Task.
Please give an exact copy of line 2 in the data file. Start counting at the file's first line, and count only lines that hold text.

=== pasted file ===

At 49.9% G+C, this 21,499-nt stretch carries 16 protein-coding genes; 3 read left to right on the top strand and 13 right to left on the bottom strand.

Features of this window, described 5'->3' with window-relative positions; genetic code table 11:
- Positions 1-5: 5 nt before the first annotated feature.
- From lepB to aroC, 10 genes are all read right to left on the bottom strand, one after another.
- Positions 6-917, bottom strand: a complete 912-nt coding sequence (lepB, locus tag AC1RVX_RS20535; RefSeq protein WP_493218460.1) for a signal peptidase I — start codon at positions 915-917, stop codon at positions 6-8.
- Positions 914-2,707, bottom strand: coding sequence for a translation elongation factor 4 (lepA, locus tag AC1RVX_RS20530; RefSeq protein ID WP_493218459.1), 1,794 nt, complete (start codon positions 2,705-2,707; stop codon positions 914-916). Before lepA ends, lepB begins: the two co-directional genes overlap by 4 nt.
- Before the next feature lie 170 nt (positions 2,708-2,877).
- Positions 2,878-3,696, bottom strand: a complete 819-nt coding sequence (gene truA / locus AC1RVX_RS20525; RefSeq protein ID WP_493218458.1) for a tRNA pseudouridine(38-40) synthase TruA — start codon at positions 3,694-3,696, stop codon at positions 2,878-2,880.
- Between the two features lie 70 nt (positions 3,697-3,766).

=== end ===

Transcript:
Features of this window, described 5'->3' with window-relative positions; genetic code table 11: